AS9120B, ISO 9001:2015, and FAA AC 0056B ACCREDITED

How Pilots Operate at Night

As many may know, the cockpit windshield of an aircraft is an essential element for flight, allowing pilots to maintain visuals outside of the vehicle for the means of effectively managing the flight path and attitude of the aircraft while also avoiding any potential hazards. With this importance, many systems are implemented on a typical aircraft windshield to keep it clear, though this is fairly ineffective during low-light conditions, such as when flying in night hours. As pilots may have little to no visuals outside of the cockpit during these hours, one may wonder how so many night flights are carried out safely and with ease.

While visuals are indeed crucial for safety, there are other options available to pilots. The main alternative is to utilize aircraft instruments, those of which may supply flight data ranging from airspeed and altitude to the aircraft’s attitude. Pilots utilizing instrumentation instead of visuals will follow Instrument Flight Rules (IFR). Instrument Flight Rules can be used regardless of the time of day, such as when a large storm obscures visual during an afternoon flight. While takeoff and landing may still be carried out with visual aids, such as runway lights, airborne operations will require constant monitoring of instruments and communication with Air Traffic Control (ATC).

The opposite of IFR is Visual Flight Rules (VFR), and as you may surmise, it is when visual references are relied on. Despite the ease of VFR, IFR has become much more commonplace in the aviation industry as a result of advanced instrumentation and autopilot systems that have made flight much easier during day and night hours alike. Even when landing and using runway lights, pilots will still rely on their instruments for assistance and safety.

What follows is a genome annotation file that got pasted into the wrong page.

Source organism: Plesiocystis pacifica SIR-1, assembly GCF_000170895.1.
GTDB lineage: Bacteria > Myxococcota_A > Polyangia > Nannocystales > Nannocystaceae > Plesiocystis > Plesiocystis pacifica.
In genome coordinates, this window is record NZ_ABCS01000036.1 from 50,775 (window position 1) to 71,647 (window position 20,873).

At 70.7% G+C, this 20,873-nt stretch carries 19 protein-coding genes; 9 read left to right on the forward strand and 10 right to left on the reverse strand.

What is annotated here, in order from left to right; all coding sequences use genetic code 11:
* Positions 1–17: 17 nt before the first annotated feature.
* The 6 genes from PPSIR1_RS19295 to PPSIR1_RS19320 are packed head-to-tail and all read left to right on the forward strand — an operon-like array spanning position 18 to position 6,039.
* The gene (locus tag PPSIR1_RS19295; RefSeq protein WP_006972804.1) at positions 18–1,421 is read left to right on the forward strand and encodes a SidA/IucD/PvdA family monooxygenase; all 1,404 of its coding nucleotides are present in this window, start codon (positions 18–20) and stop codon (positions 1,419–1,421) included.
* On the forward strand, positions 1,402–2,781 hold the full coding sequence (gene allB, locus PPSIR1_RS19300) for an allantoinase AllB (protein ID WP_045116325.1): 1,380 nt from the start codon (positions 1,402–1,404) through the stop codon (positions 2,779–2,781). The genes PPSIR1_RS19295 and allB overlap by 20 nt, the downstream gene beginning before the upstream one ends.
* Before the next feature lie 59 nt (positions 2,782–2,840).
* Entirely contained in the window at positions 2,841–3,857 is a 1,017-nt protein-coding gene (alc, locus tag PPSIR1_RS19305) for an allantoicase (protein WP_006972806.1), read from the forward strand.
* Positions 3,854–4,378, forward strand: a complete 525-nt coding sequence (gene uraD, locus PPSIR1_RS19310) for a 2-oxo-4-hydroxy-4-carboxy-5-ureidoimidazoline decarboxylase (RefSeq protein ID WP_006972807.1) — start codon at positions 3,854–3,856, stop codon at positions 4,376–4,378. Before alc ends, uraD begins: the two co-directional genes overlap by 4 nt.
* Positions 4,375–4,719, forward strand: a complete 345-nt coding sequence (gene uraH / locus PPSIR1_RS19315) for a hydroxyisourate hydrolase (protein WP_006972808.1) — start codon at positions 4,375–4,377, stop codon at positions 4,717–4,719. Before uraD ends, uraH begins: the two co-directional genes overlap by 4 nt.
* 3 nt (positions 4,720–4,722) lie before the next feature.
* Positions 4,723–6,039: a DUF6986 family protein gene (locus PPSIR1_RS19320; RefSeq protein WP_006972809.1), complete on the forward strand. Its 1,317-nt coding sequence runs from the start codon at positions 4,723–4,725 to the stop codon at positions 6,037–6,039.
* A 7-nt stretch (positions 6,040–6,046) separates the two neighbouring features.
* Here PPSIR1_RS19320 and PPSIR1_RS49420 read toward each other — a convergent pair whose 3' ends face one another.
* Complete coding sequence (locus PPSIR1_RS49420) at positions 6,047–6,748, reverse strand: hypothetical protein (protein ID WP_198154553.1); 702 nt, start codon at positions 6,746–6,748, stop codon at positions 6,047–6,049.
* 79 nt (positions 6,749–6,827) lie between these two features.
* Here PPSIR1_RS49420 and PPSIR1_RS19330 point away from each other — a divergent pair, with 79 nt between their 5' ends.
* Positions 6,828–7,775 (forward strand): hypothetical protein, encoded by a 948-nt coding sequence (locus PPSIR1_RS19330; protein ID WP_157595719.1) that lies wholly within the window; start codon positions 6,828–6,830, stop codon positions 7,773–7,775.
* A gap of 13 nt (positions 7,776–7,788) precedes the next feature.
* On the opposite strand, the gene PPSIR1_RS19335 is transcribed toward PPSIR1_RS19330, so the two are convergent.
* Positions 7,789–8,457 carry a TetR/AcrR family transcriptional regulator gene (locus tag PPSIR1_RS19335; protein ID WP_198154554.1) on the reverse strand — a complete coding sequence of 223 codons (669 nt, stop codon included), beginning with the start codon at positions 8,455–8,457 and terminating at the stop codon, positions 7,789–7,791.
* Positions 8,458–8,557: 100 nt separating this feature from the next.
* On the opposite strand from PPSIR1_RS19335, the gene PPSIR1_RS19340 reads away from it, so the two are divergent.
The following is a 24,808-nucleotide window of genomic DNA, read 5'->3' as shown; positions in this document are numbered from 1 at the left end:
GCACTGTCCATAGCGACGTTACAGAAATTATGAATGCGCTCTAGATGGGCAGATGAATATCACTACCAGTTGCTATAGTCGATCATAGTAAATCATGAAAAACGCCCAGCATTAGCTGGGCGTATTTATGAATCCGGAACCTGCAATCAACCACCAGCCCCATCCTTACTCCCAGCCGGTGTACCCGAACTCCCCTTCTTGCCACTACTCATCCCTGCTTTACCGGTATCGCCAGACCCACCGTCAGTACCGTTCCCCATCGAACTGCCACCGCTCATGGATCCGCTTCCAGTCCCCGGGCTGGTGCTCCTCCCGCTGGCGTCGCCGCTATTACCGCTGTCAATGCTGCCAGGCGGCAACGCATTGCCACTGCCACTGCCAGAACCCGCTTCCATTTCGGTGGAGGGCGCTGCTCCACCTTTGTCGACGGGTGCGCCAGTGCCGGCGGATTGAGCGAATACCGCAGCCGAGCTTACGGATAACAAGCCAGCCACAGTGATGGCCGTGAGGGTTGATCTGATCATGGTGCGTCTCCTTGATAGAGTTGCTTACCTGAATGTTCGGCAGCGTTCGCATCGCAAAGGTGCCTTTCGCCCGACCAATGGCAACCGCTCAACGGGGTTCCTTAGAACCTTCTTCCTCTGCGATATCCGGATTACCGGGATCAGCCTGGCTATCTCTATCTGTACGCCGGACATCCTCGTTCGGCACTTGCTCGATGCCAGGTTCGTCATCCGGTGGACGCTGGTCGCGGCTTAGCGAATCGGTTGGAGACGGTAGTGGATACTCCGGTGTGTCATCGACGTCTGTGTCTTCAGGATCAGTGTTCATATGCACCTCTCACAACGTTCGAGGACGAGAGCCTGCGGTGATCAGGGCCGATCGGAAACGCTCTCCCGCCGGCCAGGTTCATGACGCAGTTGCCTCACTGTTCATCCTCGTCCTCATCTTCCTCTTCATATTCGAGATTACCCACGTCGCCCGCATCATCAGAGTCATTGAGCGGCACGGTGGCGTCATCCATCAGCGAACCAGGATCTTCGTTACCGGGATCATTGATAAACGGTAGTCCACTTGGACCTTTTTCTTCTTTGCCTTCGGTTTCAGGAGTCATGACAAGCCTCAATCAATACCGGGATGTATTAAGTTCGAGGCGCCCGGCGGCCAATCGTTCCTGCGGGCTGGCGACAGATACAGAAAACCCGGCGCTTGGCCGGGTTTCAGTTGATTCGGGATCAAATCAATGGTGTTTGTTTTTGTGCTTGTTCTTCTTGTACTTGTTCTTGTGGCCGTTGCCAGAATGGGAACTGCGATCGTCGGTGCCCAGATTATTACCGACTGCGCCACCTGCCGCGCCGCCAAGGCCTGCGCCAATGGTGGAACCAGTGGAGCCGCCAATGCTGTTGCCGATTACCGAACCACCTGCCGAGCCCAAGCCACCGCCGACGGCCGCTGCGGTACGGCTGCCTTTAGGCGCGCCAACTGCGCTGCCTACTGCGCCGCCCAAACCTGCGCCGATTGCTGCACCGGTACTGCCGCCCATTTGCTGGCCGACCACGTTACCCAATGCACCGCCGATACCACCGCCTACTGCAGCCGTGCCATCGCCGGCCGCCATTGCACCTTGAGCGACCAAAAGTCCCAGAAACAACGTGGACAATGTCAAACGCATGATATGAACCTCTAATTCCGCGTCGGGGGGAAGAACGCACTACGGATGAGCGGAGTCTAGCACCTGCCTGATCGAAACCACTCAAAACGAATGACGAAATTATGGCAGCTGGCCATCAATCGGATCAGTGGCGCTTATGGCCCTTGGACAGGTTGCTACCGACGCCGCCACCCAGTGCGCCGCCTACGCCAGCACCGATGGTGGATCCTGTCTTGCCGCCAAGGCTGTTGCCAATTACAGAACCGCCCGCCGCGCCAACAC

Despite the availability of instrumentation for such endeavors, one may wonder if there are options to enhance visuals during night hours. While one’s eyes may adjust to low-light conditions or one may take advantage of city lights, these options are not always perfect or very effective. Depending on the application and area of operation, night vision goggles may be a good option to maintain VFR when it is dark. As goggles can be very expensive, they are most often used by military operators and those who fly in remote areas. Despite aircraft being fitted with headlights, anti-collision lights, and position lights, these fixtures are not suitable or useful for VFR while airborne.

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